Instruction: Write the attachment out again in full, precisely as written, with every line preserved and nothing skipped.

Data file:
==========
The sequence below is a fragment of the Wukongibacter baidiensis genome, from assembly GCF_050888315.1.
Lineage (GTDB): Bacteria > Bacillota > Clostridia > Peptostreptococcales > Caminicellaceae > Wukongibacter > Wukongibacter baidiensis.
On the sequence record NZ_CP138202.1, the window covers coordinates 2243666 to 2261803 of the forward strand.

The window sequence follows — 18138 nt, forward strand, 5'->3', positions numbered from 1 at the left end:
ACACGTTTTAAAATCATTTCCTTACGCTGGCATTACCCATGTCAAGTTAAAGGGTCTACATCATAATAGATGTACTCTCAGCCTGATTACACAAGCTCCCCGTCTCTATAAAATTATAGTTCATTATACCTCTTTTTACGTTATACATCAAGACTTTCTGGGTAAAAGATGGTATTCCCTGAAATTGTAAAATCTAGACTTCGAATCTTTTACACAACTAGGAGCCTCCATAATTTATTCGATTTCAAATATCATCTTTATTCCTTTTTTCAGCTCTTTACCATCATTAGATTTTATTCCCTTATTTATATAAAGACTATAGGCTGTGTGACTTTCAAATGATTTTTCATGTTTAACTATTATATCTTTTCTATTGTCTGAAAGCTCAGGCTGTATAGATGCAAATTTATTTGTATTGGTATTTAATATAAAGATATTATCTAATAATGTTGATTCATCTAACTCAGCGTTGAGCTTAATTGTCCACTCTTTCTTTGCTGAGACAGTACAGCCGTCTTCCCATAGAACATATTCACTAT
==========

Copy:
The sequence below is a fragment of the Wukongibacter baidiensis genome, from assembly GCF_050888315.1.
Lineage (GTDB): Bacteria > Bacillota > Clostridia > Peptostreptococcales > Caminicellaceae > Wukongibacter > Wukongibacter baidiensis.
On the sequence record NZ_CP138202.1, the window covers coordinates 2243666 to 2261803 of the forward strand.

The window sequence follows — 18138 nt, forward strand, 5'->3', positions numbered from 1 at the left end:
ACACGTTTTAAAATCATTTCCTTACGCTGGCATTACCCATGTCAAGTTAAAGGGTCTACATCATAATAGATGTACTCTCAGCCTGATTACACAAGCTCCCCGTCTCTATAAAATTATAGTTCATTATACCTCTTTTTACGTTATACATCAAGACTTTCTGGGTAAAAGATGGTATTCCCTGAAATTGTAAAATCTAGACTTCGAATCTTTTACACAACTAGGAGCCTCCATAATTTATTCGATTTCAAATATCATCTTTATTCCTTTTTTCAGCTCTTTACCATCATTAGATTTTATTCCCTTATTTATATAAAGACTATAGGCTGTGTGACTTTCAAATGATTTTTCATGTTTAACTATTATATCTTTTCTATTGTCTGAAAGCTCAGGCTGTATAGATGCAAATTTATTTGTATTGGTATTTAATATAAAGATATTATCTAATAATGTTGATTCATCTAACTCAGCGTTGAGCTTAATTGTCCACTCTTTCTTTGCTGAGACAGTACAGCCGTCTTCCCATAGAACATATTCACTAT